- More BTUs than similar stoves
- Uses propane instead of butane
- Works in high altitudes and low temperatures
- Adjustable for balance on uneven surfaces
- The propane canisters may be too heavy for long-distance backpacking
Best Dual Fuel: Gas ONE GS-3900P New Dual Fuel Propane or Butane Portable Stove
The Gas ONE GS-3900P New Dual Fuel Propane or Butane Portable Stove is the best camping stove in terms of versatility. Capable of being operated with both butane or propane, it offers campers the flexibility to cook in the wilderness, no matter the temperature or altitude.
The Gas ONE GS-3900P New Dual Fuel Propane or Butane Portable Stove is chock full of features for any occasion. It has 4-sided wind blockers and non-slip rubber legs aid in stabilization. At 15,000 BTUs, this is the most powerful burner available on our list today.
Along with all that heat, the Gas One has multiple safety features: The adjustment knob is heat resistant, it has a lock lever for inserting butane cartridges, and there is a built-in gas flow cut off and a cartridge ejection system. It also has a Piezo electric ignition, so no dealing with matches. The enamel drip pan is easy to clean, and all of this comes with a carrying case.
You may be asking, “Why a dual-fuel stove?” However, different fuels have different properties that can make your camping trip easier or harder if you camp in different environments. Propane is better in harsh cold, but the canisters weigh in at 16.4 oz. Butane does not do well in the cold, but the canisters are cheaper and lighter to carry at half the weight. If you do a lot of mixed cold-weather and warm-weather camping, being able to switch between the two can seriously affect pack weight.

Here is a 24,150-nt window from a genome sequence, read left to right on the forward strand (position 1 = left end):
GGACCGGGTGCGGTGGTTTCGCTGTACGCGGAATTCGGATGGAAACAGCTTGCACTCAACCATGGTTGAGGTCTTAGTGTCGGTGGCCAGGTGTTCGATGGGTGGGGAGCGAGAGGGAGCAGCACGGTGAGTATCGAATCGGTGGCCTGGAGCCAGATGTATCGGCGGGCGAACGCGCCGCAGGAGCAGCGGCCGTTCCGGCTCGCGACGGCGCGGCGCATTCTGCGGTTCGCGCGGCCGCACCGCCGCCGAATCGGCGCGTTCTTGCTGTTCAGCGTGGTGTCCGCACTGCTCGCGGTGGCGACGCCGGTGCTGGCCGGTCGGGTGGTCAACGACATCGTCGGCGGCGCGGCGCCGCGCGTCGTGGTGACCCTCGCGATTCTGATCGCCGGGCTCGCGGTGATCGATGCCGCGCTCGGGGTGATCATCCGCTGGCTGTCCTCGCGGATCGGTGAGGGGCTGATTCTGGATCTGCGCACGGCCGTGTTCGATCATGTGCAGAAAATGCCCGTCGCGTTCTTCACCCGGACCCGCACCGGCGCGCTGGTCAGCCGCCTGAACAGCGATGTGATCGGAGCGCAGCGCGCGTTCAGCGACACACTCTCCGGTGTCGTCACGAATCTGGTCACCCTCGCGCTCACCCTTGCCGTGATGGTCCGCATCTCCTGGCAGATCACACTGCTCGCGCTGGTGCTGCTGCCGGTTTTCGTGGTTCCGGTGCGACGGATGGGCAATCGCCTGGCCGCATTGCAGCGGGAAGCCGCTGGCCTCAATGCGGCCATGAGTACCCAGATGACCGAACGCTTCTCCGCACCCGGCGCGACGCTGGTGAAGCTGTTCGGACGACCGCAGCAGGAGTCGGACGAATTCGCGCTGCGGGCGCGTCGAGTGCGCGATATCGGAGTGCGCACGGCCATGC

Alternatively, there could be situations when you may run out of fuel during a trip and only one kind is available, especially abroad. This thought is making me reconsider my recent purchase of a similar single-fuel stove! Dual-fuel models can handle both propane and butane and have a propane adapter hose included.
- Most powerful burner available for faster boil time
- Multiple safety features to protect you and your family
- Can use either butane or propane for versatility and flexibility
- Large skillets cannot be used on the Gas One
Considerations in Choosing the Best Camping Stove
Camping stoves are more convenient than campfire cooking because there is no need to gather dry brush or strike flint together to make a cooking fire. However, the decision still may be lingering of what the best camping stove is for you.
All of these stoves burn clean with no soot or debris left behind. Therefore, they adhere to the “Leave No Trace” principles established by the National Park Service, Bureau of Land Management, and the US Forest Service. All of these top camping stoves set up and break down easily and suit different purposes. Our family keeps a variety of gas camp stoves for our different uses, like backpacking and car camping with a car camping stove.
In purchasing one stove, it may help you to think about which is best for your “most often” use.
Solo vs. Group Camping
Do you usually head out on the trail alone, or are you usually with a companion or group? If going solo, a single-burner camping stove may be the best cooking stove for your needs. These are adequate for boiling water for convenient trail meals in bags or cooking small dinners to feed one.
Conversely, you may camp with a group more often. I love camp cooking with my friends and family, so the more burners, the better! One-burner stoves limit the size of pot/pan that you can use, which is an issue when feeding several people. Larger stoves can also accommodate regular kitchen-size pots and pans.
The Long Road Ahead: How Far Out Are You Hiking?